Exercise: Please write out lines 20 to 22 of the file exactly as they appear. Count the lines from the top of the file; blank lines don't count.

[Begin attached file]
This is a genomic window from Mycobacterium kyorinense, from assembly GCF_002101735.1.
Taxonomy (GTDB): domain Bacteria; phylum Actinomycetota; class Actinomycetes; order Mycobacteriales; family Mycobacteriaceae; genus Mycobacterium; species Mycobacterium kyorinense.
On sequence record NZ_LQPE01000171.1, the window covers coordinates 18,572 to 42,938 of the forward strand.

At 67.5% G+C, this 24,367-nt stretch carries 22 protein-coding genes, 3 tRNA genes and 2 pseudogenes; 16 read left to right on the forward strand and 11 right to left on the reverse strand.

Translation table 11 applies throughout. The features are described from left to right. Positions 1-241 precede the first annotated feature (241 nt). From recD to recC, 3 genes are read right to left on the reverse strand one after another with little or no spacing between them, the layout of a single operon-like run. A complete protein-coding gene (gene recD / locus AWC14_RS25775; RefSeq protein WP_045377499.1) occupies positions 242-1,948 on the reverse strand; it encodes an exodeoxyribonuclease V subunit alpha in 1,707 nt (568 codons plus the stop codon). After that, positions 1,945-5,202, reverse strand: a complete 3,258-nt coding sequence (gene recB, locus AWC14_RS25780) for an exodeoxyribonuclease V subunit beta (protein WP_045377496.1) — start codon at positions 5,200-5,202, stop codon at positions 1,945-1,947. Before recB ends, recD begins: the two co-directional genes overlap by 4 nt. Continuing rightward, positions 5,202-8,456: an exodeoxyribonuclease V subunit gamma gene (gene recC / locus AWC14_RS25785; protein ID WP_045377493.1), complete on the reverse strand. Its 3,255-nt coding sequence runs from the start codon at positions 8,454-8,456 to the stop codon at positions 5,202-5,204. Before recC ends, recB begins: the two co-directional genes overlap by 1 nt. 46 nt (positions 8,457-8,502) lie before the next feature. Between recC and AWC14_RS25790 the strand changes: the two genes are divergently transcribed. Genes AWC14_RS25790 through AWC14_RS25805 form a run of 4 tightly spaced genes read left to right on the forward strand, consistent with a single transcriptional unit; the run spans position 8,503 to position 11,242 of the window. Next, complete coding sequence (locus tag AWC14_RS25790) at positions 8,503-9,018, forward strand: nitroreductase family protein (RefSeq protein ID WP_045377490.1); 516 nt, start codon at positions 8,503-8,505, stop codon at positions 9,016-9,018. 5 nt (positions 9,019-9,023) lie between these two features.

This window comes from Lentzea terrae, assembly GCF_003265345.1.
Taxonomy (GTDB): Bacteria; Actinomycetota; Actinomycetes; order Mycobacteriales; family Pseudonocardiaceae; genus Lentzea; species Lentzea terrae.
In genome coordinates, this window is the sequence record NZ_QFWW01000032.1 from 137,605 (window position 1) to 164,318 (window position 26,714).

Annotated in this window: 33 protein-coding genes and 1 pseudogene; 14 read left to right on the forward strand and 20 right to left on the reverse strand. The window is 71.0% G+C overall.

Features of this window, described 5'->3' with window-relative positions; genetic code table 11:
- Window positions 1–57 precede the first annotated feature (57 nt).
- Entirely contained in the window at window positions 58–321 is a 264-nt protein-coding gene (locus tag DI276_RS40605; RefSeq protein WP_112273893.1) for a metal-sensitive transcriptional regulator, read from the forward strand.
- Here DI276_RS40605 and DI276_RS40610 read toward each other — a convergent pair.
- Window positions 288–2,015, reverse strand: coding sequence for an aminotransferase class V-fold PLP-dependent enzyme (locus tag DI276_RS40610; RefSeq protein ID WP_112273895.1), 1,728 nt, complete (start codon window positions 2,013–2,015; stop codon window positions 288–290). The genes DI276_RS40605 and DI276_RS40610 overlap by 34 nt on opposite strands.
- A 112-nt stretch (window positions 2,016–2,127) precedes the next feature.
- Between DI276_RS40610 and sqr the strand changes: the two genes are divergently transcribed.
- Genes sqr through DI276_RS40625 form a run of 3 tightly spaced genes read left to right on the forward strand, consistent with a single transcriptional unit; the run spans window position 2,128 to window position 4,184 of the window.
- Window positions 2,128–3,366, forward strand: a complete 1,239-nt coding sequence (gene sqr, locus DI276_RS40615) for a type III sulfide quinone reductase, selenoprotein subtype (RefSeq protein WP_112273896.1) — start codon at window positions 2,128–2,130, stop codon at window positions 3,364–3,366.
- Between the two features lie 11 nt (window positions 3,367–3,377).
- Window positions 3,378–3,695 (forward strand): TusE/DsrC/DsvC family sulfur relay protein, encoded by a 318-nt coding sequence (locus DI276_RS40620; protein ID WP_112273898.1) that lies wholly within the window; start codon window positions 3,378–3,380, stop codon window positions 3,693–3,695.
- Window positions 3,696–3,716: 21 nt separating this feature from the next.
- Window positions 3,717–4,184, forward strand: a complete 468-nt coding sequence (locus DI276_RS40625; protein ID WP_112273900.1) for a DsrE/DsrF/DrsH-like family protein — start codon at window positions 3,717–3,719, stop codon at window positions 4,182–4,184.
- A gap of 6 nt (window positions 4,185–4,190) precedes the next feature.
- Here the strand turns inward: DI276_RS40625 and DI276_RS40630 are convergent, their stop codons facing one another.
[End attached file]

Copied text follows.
- Window positions 3,378–3,695 (forward strand): TusE/DsrC/DsvC family sulfur relay protein, encoded by a 318-nt coding sequence (locus DI276_RS40620; protein ID WP_112273898.1) that lies wholly within the window; start codon window positions 3,378–3,380, stop codon window positions 3,693–3,695.
- Window positions 3,696–3,716: 21 nt separating this feature from the next.
- Window positions 3,717–4,184, forward strand: a complete 468-nt coding sequence (locus DI276_RS40625; protein ID WP_112273900.1) for a DsrE/DsrF/DrsH-like family protein — start codon at window positions 3,717–3,719, stop codon at window positions 4,182–4,184.